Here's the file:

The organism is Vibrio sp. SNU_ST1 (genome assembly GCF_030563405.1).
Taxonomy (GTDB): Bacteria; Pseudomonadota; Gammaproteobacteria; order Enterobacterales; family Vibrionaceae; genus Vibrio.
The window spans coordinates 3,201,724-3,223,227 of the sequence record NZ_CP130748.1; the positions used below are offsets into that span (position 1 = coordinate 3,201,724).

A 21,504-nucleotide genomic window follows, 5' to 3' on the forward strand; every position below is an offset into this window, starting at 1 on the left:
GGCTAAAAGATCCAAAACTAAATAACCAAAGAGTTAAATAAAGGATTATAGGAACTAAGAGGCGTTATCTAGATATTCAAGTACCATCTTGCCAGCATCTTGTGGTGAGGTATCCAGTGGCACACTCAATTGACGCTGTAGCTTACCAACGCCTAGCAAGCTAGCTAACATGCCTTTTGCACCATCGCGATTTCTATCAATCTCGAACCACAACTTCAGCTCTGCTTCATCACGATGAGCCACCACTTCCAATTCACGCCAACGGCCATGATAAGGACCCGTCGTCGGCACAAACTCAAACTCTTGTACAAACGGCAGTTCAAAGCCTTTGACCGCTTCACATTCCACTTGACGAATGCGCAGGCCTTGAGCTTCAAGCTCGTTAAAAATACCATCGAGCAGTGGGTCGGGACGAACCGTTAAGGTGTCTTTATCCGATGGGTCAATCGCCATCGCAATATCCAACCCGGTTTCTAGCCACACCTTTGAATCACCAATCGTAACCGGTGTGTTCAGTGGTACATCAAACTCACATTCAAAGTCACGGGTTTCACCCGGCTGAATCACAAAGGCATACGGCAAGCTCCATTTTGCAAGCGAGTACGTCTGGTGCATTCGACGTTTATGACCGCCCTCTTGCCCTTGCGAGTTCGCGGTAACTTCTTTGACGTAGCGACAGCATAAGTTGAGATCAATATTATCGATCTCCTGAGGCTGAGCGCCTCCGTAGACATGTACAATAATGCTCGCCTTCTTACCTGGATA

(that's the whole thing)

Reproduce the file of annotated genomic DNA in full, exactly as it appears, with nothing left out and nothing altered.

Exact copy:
The organism is Vibrio sp. SNU_ST1 (genome assembly GCF_030563405.1).
Taxonomy (GTDB): Bacteria; Pseudomonadota; Gammaproteobacteria; order Enterobacterales; family Vibrionaceae; genus Vibrio.
The window spans coordinates 3,201,724-3,223,227 of the sequence record NZ_CP130748.1; the positions used below are offsets into that span (position 1 = coordinate 3,201,724).

A 21,504-nucleotide genomic window follows, 5' to 3' on the forward strand; every position below is an offset into this window, starting at 1 on the left:
GGCTAAAAGATCCAAAACTAAATAACCAAAGAGTTAAATAAAGGATTATAGGAACTAAGAGGCGTTATCTAGATATTCAAGTACCATCTTGCCAGCATCTTGTGGTGAGGTATCCAGTGGCACACTCAATTGACGCTGTAGCTTACCAACGCCTAGCAAGCTAGCTAACATGCCTTTTGCACCATCGCGATTTCTATCAATCTCGAACCACAACTTCAGCTCTGCTTCATCACGATGAGCCACCACTTCCAATTCACGCCAACGGCCATGATAAGGACCCGTCGTCGGCACAAACTCAAACTCTTGTACAAACGGCAGTTCAAAGCCTTTGACCGCTTCACATTCCACTTGACGAATGCGCAGGCCTTGAGCTTCAAGCTCGTTAAAAATACCATCGAGCAGTGGGTCGGGACGAACCGTTAAGGTGTCTTTATCCGATGGGTCAATCGCCATCGCAATATCCAACCCGGTTTCTAGCCACACCTTTGAATCACCAATCGTAACCGGTGTGTTCAGTGGTACATCAAACTCACATTCAAAGTCACGGGTTTCACCCGGCTGAATCACAAAGGCATACGGCAAGCTCCATTTTGCAAGCGAGTACGTCTGGTGCATTCGACGTTTATGACCGCCCTCTTGCCCTTGCGAGTTCGCGGTAACTTCTTTGACGTAGCGACAGCATAAGTTGAGATCAATATTATCGATCTCCTGAGGCTGAGCGCCTCCGTAGACATGTACAATAATGCTCGCCTTCTTACCTGGATA